The day ended with wrapup session in which the attendees expressed the most important takeaways from the workshop and discussed what follow-on actions needed to be taken. That was followed by a workshop summary from Dan Appelquist.

Minutes were taken over IRC and published on the W3C website. The chairs captured key discussion items in a scratchpad document.


The sections below summarize the workshop's sessions:

Welcome and Introduction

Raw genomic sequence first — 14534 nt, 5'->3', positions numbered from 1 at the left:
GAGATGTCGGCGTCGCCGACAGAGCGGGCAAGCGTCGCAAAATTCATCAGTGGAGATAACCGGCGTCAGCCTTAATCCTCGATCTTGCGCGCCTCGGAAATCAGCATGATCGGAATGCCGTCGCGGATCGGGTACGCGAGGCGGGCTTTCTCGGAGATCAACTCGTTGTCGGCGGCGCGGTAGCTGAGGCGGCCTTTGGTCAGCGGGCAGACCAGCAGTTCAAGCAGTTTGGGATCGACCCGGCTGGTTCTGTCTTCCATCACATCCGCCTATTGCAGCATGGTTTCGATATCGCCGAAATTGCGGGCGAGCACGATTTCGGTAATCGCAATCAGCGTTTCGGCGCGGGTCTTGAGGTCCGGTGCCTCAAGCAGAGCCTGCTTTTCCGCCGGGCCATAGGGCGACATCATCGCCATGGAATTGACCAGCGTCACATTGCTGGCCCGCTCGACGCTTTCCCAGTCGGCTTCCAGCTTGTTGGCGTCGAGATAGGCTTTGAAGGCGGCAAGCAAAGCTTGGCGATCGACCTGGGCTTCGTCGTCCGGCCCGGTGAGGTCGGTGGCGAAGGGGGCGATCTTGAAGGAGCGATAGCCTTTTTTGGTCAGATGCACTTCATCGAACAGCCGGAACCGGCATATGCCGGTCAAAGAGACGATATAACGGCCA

After welcoming comments and participant introductions, Dan characterized Vodafone's opinion that within 5 years mobile access to the Web will be dominant. He characterized key differences with mobile, where there are restricted resources (e.g., small screen) and additional capabilities (e.g., camera). Dan showed demos of mobile applications already available today running on a mobile handset. One interactive example -- related to German football -- used SVG. Dan characterized a "One Web" vision where content at a given URL can adapt to the needs of any any device (a user-centric definition of "One Web" - the key use case being characterized by content from any given URL being "thematically consistent" a-la the Mobile Web Best Practices ). Jon described a "One Web" vision for long-tail applications where one version of an application runs anywhere (a developer-centric definition of "One Web"). When asked how these two visions relate, the answer was that they largely overlap. Mike Smith summarized current W3C activities around related to Ajax and mobile browsing, including work being conducted in the W3C MWI Best Practices working group, as well as in the W3C HTML, Web API, Web App Formats (WAF), Ubiquitous Web Applications (UWA), and SVG working groups.